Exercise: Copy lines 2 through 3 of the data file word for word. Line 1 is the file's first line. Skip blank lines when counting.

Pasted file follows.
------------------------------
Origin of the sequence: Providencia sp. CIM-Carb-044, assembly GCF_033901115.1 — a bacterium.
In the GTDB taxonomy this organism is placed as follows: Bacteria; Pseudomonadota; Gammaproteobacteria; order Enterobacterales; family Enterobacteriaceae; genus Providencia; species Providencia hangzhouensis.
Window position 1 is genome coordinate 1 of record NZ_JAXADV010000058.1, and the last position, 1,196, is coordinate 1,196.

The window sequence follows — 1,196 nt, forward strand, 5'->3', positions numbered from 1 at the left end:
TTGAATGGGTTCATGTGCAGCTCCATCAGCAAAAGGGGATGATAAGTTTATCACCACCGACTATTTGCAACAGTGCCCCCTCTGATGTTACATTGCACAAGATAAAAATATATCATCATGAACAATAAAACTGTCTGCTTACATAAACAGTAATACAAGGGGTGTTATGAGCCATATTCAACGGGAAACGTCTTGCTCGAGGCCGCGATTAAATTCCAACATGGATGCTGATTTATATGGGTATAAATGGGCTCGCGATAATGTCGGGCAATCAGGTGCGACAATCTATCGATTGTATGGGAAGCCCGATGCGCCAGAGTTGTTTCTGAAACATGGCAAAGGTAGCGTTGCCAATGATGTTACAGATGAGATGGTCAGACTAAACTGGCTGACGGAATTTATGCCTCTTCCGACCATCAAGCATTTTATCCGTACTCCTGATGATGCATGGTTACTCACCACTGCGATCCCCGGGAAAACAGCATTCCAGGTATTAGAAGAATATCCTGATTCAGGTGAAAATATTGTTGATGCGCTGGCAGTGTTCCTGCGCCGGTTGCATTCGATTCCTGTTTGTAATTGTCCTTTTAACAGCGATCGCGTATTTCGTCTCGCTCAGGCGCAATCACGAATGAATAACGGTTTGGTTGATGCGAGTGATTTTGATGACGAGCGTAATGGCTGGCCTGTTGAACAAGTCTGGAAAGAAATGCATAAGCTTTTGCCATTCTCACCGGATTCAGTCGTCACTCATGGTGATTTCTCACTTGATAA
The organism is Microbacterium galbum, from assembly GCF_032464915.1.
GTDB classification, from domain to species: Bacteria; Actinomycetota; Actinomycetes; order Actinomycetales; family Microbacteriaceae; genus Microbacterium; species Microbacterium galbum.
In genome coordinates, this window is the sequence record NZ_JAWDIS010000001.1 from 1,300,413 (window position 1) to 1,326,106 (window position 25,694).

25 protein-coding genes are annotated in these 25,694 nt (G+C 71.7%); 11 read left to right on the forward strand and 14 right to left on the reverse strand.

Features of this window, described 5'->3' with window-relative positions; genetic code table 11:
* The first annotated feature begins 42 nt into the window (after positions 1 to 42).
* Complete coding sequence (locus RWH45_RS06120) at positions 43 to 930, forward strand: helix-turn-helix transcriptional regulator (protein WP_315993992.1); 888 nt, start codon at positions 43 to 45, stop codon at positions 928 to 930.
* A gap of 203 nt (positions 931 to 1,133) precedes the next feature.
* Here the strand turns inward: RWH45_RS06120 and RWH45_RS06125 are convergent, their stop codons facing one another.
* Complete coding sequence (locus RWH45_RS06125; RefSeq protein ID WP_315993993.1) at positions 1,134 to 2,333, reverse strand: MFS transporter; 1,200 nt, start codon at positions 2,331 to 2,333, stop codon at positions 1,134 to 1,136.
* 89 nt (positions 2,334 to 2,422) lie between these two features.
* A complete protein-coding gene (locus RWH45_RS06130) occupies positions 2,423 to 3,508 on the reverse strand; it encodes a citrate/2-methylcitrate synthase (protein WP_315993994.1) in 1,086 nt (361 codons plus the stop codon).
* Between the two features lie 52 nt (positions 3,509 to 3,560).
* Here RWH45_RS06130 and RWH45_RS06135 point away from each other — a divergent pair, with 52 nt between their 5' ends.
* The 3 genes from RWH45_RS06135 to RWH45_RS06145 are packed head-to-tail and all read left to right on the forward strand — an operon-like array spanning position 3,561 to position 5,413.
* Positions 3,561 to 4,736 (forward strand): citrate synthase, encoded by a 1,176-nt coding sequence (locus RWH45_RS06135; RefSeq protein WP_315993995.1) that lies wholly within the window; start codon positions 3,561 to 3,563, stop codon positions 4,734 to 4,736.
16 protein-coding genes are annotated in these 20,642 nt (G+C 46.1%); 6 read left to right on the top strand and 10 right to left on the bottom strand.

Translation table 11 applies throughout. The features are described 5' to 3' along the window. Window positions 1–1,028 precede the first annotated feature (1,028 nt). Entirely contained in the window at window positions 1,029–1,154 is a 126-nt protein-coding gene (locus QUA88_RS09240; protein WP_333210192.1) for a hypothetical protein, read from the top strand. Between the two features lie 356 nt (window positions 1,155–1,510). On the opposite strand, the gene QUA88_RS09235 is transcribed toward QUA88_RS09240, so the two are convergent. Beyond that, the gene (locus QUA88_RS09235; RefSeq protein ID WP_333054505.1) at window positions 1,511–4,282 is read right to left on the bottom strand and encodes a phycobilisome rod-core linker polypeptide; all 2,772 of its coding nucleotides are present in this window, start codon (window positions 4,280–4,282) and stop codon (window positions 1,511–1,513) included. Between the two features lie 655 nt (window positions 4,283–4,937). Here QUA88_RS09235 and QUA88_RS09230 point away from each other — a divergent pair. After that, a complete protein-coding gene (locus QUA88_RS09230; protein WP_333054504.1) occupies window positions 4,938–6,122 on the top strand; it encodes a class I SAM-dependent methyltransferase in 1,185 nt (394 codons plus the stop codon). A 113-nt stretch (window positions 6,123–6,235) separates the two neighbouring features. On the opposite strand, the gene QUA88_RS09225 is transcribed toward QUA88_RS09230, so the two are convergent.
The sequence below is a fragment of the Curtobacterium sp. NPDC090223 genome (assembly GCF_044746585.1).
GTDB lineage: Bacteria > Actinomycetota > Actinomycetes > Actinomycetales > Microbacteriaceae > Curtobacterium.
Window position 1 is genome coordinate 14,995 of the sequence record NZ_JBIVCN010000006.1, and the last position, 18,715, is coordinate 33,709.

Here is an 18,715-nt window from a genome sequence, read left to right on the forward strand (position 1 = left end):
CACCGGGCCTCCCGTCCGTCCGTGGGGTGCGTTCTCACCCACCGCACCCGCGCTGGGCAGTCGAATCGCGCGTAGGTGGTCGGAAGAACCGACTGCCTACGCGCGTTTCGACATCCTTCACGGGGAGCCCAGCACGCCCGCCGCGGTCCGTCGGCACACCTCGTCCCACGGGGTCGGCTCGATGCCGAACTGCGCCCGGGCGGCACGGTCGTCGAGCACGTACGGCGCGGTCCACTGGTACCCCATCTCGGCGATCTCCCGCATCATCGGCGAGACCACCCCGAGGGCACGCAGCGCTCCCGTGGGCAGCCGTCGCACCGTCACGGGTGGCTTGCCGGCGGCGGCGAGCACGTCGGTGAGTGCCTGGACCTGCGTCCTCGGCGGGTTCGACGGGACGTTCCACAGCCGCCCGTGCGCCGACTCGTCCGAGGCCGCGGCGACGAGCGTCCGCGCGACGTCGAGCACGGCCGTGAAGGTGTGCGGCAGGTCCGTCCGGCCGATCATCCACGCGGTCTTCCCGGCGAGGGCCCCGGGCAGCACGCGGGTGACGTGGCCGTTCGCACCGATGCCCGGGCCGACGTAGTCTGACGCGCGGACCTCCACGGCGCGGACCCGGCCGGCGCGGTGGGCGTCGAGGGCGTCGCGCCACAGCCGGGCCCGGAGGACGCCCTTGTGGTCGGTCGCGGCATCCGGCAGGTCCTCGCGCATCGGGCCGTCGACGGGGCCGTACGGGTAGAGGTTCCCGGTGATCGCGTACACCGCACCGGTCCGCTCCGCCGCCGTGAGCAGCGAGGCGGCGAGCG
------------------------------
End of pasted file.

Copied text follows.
In the GTDB taxonomy this organism is placed as follows: Bacteria; Pseudomonadota; Gammaproteobacteria; order Enterobacterales; family Enterobacteriaceae; genus Providencia; species Providencia hangzhouensis.
Window position 1 is genome coordinate 1 of record NZ_JAXADV010000058.1, and the last position, 1,196, is coordinate 1,196.